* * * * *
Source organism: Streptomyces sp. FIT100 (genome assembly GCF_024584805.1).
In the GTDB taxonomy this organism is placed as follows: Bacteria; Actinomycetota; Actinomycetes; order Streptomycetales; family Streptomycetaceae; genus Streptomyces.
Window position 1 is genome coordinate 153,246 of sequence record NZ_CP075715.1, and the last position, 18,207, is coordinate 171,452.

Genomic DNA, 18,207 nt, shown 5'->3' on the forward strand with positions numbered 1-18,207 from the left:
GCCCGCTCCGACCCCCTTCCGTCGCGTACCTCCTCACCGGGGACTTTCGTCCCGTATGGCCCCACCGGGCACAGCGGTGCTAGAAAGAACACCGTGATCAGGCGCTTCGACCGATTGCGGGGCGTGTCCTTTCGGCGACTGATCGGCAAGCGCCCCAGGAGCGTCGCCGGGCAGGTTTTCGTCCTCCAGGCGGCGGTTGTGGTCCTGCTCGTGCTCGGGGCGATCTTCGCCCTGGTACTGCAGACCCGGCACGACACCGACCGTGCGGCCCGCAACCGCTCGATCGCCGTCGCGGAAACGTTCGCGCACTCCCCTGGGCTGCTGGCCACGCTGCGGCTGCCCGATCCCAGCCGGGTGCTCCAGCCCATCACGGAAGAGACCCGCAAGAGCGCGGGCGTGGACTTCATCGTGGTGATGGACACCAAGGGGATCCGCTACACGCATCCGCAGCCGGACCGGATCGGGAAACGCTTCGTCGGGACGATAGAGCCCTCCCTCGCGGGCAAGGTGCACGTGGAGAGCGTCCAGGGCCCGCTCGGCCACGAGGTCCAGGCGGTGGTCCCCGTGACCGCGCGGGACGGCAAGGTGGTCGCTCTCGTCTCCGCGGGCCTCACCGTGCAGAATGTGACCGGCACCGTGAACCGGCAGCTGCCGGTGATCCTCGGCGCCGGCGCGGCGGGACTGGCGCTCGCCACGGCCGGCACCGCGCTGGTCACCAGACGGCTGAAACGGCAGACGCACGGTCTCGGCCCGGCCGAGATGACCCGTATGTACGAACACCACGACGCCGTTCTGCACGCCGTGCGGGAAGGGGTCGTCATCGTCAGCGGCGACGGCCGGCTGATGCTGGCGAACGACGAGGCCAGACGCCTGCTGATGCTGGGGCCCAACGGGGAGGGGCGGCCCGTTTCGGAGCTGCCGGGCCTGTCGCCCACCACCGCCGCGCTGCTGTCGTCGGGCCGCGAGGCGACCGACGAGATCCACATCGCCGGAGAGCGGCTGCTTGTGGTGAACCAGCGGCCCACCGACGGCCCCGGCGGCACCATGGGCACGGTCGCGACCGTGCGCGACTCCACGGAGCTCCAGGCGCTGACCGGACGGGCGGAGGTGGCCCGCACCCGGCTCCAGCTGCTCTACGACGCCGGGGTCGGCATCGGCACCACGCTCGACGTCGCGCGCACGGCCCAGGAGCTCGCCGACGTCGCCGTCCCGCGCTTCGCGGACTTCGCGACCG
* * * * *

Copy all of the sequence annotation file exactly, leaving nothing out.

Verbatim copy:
Source organism: Streptomyces sp. FIT100 (genome assembly GCF_024584805.1).
In the GTDB taxonomy this organism is placed as follows: Bacteria; Actinomycetota; Actinomycetes; order Streptomycetales; family Streptomycetaceae; genus Streptomyces.
Window position 1 is genome coordinate 153,246 of sequence record NZ_CP075715.1, and the last position, 18,207, is coordinate 171,452.

Genomic DNA, 18,207 nt, shown 5'->3' on the forward strand with positions numbered 1-18,207 from the left:
GCCCGCTCCGACCCCCTTCCGTCGCGTACCTCCTCACCGGGGACTTTCGTCCCGTATGGCCCCACCGGGCACAGCGGTGCTAGAAAGAACACCGTGATCAGGCGCTTCGACCGATTGCGGGGCGTGTCCTTTCGGCGACTGATCGGCAAGCGCCCCAGGAGCGTCGCCGGGCAGGTTTTCGTCCTCCAGGCGGCGGTTGTGGTCCTGCTCGTGCTCGGGGCGATCTTCGCCCTGGTACTGCAGACCCGGCACGACACCGACCGTGCGGCCCGCAACCGCTCGATCGCCGTCGCGGAAACGTTCGCGCACTCCCCTGGGCTGCTGGCCACGCTGCGGCTGCCCGATCCCAGCCGGGTGCTCCAGCCCATCACGGAAGAGACCCGCAAGAGCGCGGGCGTGGACTTCATCGTGGTGATGGACACCAAGGGGATCCGCTACACGCATCCGCAGCCGGACCGGATCGGGAAACGCTTCGTCGGGACGATAGAGCCCTCCCTCGCGGGCAAGGTGCACGTGGAGAGCGTCCAGGGCCCGCTCGGCCACGAGGTCCAGGCGGTGGTCCCCGTGACCGCGCGGGACGGCAAGGTGGTCGCTCTCGTCTCCGCGGGCCTCACCGTGCAGAATGTGACCGGCACCGTGAACCGGCAGCTGCCGGTGATCCTCGGCGCCGGCGCGGCGGGACTGGCGCTCGCCACGGCCGGCACCGCGCTGGTCACCAGACGGCTGAAACGGCAGACGCACGGTCTCGGCCCGGCCGAGATGACCCGTATGTACGAACACCACGACGCCGTTCTGCACGCCGTGCGGGAAGGGGTCGTCATCGTCAGCGGCGACGGCCGGCTGATGCTGGCGAACGACGAGGCCAGACGCCTGCTGATGCTGGGGCCCAACGGGGAGGGGCGGCCCGTTTCGGAGCTGCCGGGCCTGTCGCCCACCACCGCCGCGCTGCTGTCGTCGGGCCGCGAGGCGACCGACGAGATCCACATCGCCGGAGAGCGGCTGCTTGTGGTGAACCAGCGGCCCACCGACGGCCCCGGCGGCACCATGGGCACGGTCGCGACCGTGCGCGACTCCACGGAGCTCCAGGCGCTGACCGGACGGGCGGAGGTGGCCCGCACCCGGCTCCAGCTGCTCTACGACGCCGGGGTCGGCATCGGCACCACGCTCGACGTCGCGCGCACGGCCCAGGAGCTCGCCGACGTCGCCGTCCCGCGCTTCGCGGACTTCGCGACCG